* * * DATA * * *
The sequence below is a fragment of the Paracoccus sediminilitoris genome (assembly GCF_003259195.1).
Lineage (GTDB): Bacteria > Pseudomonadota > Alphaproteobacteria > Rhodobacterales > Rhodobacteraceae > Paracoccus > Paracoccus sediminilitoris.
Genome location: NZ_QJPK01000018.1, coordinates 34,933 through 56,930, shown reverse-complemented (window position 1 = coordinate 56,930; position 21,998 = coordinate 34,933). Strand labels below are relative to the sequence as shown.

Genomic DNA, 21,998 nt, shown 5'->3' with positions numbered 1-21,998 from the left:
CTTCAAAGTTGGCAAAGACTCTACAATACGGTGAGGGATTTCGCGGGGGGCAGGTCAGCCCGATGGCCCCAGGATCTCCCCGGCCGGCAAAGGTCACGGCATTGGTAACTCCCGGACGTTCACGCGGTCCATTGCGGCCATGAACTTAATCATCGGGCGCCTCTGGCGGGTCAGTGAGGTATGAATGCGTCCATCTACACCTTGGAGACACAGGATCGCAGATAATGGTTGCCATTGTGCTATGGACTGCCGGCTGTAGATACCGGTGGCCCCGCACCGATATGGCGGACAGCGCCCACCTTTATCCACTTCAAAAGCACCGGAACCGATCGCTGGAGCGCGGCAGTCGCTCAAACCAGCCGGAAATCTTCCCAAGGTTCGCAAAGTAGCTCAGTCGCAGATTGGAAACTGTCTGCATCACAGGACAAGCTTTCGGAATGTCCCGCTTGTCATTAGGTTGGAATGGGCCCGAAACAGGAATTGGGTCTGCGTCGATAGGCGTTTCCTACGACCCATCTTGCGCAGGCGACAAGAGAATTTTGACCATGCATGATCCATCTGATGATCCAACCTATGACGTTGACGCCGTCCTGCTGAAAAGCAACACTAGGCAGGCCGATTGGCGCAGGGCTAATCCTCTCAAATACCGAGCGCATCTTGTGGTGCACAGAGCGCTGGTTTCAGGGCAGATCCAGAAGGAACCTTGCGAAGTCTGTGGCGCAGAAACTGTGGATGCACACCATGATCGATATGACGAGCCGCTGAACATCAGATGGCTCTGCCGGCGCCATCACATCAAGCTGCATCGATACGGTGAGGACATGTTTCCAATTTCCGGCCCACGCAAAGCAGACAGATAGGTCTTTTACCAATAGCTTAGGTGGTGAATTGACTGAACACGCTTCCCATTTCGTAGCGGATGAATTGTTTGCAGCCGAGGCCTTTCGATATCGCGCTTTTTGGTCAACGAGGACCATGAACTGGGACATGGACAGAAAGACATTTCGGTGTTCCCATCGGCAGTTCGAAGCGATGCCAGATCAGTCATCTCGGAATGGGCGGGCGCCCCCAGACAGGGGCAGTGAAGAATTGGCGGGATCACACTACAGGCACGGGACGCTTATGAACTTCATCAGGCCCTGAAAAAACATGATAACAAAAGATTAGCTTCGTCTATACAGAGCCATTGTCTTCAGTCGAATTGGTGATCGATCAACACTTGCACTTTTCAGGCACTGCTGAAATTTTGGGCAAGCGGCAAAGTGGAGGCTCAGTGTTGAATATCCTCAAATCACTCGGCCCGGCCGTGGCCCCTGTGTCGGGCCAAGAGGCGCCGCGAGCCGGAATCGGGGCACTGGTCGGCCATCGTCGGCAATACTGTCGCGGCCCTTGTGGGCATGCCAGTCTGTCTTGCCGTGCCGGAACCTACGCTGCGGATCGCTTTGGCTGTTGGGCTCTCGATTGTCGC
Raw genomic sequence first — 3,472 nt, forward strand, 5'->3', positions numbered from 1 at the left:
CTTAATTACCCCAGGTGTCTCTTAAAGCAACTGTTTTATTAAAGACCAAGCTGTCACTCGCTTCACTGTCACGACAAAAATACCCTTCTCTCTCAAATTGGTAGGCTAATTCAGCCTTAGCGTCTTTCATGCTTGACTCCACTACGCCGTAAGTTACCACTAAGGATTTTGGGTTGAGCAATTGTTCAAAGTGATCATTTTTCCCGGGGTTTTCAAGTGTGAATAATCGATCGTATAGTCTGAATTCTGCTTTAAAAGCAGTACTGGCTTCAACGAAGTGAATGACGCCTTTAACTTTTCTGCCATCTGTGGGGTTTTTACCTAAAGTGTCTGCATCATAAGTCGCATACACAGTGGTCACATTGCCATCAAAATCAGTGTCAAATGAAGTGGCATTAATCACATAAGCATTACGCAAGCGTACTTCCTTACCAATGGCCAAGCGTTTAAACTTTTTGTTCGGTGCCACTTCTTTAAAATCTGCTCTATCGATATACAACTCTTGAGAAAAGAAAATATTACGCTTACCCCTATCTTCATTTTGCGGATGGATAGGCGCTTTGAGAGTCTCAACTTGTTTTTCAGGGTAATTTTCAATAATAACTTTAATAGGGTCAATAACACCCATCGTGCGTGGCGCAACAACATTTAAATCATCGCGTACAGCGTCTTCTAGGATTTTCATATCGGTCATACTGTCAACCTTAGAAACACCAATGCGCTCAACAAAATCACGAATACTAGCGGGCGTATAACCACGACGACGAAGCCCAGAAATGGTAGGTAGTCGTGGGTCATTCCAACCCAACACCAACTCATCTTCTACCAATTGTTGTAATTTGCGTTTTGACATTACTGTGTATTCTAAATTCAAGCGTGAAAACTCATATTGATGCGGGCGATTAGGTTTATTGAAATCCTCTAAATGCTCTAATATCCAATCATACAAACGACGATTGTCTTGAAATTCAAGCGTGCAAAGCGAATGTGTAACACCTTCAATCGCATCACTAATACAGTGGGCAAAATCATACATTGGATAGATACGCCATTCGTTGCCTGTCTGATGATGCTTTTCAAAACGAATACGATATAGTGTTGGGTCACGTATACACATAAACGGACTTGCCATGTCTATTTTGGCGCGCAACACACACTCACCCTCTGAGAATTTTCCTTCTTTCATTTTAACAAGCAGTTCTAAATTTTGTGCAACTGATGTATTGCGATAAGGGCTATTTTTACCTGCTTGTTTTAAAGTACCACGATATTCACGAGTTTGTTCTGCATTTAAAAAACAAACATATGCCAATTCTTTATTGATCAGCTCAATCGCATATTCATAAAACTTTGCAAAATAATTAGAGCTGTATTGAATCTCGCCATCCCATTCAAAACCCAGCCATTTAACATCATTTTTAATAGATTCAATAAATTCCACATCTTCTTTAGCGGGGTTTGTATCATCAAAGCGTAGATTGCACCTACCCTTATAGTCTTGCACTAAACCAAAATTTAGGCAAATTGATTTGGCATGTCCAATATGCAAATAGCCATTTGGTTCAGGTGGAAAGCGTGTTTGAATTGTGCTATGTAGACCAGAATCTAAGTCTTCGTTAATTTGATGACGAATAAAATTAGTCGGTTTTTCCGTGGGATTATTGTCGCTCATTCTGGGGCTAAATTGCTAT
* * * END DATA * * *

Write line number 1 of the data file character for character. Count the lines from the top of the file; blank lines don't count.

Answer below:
The sequence below is a fragment of the Paracoccus sediminilitoris genome (assembly GCF_003259195.1).